This module will start off with taking a step back and look at the human physiology of the hands and the separation of the muscles through the gripping portion and the upper forearms. As shown in the video, instruct the individuals to hold the SIRT in the support hand and have their strong hand up in their facial area. At this time, tell the individuals to take their lower three fingers with their index finger extended and grip a rope as if they're trying to grip a thin rope in the middle of their hand.  We call this a rope grip but moreover note the contraction of the index finger when they adopt a rope style grip.  This is an involuntary contraction because the fingertips are all connected to the same muscle in the upper forearm.  Now simply have them adopt what is called a c-clamp grip which I credit to Larry Yatch.  C-clamp grip basically pivots the lower three fingers about the main knuckles and brings the lower three fingers slightly rearward very much independent from the index finger.  Of course some pressure in the front portion of the grip is advantageous for returning the muzzle down to a consistent location but instead of gripping the sides of the pistols which really does not do much good because we rely on friction on the sides of the pistols it's best just to press the rear part of the second knuckles rearward by way of pivoting the big knuckles. The trigger finger is left isolated to pull the trigger irrespective of the pressure on the front portion of the gun.  When individuals adopt a rope style grip and press their fingertips in the side of the gun they generally have to loosen this grip to accommodate trigger mechanics.  This makes gripping the gun extremely difficult and a precarious balance like a 60/40 rule or other such rules which can be completely averted if you simply adopt a c-clamp grip.  As noted above Mr. Larry Yatch learned this phenomena in teaching at his sealed mindset where he found he could get a wide array of students with various skill levels and abilities to have a proper grip in trigger mechanics very quickly by adopting a c-clamp grip as opposed to a rope grip.  By driving a c-clamp grip in the subconscious competent set puts the students on a glide path to be able to isolate their grip from their trigger finger so under stress if they have a more compressed grip their trigger finger will operate independently from their gripping muscles.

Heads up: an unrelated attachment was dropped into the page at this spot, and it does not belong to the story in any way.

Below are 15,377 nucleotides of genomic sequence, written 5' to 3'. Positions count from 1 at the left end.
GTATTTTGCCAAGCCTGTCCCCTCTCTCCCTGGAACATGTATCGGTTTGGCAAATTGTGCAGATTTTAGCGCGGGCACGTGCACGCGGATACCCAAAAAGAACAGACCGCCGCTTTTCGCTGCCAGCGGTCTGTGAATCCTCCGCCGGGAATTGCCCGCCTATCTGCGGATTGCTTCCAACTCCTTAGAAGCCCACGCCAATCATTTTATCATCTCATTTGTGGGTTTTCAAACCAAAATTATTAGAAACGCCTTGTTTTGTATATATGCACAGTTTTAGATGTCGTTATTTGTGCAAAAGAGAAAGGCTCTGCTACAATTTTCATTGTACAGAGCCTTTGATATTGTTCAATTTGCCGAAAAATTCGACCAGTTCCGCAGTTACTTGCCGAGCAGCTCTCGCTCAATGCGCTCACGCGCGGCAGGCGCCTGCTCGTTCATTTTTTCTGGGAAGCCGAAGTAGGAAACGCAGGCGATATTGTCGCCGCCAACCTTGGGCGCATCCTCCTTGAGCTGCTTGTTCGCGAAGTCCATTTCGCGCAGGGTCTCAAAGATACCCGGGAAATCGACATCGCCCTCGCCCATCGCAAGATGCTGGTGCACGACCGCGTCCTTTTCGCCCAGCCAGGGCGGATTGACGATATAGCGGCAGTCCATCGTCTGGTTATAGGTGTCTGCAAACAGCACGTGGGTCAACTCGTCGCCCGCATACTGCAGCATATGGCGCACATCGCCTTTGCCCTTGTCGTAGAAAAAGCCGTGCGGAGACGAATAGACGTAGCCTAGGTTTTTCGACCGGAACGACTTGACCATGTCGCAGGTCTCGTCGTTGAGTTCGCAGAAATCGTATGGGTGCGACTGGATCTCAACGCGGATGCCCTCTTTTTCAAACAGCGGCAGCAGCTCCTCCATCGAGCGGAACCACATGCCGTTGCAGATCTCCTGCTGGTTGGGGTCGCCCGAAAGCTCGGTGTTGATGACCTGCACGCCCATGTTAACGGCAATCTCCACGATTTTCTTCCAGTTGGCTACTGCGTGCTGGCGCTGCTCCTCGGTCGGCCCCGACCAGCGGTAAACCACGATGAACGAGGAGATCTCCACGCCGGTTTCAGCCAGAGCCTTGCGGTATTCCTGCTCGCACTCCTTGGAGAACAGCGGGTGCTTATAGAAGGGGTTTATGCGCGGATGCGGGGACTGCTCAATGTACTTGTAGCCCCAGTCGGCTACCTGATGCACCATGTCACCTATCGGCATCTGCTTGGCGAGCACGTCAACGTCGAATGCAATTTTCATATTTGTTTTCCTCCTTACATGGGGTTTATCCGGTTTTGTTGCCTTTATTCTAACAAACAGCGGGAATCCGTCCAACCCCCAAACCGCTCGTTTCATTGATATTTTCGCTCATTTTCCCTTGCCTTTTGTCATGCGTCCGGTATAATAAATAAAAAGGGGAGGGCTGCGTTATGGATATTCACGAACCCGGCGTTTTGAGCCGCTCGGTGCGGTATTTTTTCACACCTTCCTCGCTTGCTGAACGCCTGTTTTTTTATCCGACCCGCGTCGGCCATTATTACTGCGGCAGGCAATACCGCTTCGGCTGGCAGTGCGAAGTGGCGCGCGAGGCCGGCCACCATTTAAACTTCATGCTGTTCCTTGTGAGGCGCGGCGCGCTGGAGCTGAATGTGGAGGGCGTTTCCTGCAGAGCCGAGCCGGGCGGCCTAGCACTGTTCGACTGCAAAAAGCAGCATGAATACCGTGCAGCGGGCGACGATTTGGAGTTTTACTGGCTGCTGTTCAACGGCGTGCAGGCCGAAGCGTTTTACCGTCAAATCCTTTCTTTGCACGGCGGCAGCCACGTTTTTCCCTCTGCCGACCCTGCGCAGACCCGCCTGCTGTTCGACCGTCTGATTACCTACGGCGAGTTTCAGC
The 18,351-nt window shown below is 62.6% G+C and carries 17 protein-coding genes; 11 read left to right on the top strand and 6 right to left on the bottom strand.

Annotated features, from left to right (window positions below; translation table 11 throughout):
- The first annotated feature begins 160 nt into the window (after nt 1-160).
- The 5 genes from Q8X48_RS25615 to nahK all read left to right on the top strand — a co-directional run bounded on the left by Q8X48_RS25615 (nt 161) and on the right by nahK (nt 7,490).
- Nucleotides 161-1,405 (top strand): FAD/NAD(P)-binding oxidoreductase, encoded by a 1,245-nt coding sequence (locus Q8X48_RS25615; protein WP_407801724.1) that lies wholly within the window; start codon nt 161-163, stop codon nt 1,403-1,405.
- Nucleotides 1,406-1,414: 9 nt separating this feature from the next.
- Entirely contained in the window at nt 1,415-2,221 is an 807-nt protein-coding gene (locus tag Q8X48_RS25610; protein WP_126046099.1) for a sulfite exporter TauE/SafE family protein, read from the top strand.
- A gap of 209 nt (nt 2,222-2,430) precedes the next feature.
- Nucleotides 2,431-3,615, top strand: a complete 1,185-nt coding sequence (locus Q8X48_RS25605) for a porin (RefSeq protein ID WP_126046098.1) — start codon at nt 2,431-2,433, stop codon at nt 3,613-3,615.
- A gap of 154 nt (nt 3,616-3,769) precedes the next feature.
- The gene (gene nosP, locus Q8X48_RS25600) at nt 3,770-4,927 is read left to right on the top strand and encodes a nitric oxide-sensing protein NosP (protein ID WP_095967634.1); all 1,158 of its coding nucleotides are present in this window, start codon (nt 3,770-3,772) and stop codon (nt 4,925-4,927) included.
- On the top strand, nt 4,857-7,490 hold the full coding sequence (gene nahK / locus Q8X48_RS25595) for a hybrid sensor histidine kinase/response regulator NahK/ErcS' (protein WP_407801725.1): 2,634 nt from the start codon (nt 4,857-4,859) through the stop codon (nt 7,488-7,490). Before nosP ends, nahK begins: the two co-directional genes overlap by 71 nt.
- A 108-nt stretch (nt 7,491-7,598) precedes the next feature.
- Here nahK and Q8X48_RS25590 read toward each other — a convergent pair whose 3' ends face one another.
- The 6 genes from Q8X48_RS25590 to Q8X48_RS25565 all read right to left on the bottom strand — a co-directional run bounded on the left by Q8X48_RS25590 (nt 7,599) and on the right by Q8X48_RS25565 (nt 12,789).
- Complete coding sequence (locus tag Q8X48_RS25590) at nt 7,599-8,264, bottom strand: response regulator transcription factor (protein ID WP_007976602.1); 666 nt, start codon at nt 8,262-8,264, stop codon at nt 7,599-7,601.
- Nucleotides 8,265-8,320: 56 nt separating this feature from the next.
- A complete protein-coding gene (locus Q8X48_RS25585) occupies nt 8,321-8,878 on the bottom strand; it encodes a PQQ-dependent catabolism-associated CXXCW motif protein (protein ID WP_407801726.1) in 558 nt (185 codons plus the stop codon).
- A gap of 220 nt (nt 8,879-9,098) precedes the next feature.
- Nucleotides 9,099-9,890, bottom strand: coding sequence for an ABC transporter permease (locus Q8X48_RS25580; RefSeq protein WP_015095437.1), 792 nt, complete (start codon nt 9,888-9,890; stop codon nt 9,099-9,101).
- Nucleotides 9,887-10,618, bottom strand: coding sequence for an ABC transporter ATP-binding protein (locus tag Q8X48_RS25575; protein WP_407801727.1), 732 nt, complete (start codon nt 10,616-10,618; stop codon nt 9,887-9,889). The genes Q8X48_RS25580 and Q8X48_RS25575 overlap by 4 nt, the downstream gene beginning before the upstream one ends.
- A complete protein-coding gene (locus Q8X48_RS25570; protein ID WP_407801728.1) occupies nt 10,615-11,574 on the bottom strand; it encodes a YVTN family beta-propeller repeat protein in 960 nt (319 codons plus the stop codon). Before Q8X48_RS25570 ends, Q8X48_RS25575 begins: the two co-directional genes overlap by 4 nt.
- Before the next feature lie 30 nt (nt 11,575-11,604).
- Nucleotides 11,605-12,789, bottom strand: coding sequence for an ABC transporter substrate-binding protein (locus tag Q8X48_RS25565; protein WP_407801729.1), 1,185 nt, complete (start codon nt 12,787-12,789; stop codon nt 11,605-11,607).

As you explain this, have them adopt a c-clamp grip with the SIRT and go strong hand only.  They may notice slight movement of the fingertips and the thumbs when they do rapid shots fast, which is totally fine.  Dave Sevigny is probably the best shooter in the world and his strong hand thumb moves quite a bit when he's hammering down but because his thumb is high and outside out of the way it doesn't impede his shooting performance or accuracy whatsoever. 

Now have them place the support hand on in the manner as described above in Day Two where the base of the thumbs are pressed together and the rear portion and pressed together by the chest and have them adopt a c-clamp grip where perhaps the fingertips are in the palm of their other hand and have them engage basically the same presentation drills as before but encourage them to go fast and observe if they have further isolation of their trigger finger with respect to their gripping fingers.  Now instruct them to grip the gun a little bit more aggressively with chest squeeze and c-clamp pressure and see if there's any erosion of their trigger mechanics.  As a progression and drill on this, have them grip as hard as they can while pressing the trigger rapidly and relax the grip then see if there's any erosion of their trigger speed and trigger mechanics (by way of looking at the laser dash).  For some people, if not most people, you may find that as they grip hard their trigger mechanics (and trigger speed) may not erode or otherwise slow down, but this is their self-exploration and journey to understand the relationship of grip and trigger control and as much as possible isolate these two fundamentals away from each other so a hard grip does not interfere with their trigger mechanics.

Video of Sample Class Related to This Block

The sample videos below are to help you see how this instruction is actually taught. Now, this is not the only way to instruct, but it is shown to give you an example.